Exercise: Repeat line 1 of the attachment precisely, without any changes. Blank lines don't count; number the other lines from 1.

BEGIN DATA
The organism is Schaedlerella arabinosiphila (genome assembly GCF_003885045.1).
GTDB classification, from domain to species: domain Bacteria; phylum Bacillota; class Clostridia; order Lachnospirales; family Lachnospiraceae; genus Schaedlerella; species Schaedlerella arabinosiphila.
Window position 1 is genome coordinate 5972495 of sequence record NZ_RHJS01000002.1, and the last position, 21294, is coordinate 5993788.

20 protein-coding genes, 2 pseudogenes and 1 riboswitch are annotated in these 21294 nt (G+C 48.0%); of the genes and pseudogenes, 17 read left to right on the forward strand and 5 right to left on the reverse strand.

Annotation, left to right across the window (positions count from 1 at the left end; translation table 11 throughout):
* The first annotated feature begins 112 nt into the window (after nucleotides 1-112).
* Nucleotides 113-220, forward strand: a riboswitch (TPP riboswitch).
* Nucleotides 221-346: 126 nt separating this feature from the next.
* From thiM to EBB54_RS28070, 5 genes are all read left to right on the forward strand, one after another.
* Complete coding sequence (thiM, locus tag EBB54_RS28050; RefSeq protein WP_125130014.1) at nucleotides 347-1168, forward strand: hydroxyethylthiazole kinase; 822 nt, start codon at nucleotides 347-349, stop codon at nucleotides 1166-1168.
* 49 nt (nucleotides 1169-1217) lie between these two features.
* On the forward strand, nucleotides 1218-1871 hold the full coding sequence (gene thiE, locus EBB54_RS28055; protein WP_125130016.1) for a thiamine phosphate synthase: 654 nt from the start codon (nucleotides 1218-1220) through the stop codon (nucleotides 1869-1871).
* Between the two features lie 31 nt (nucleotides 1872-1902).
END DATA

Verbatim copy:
The organism is Schaedlerella arabinosiphila (genome assembly GCF_003885045.1).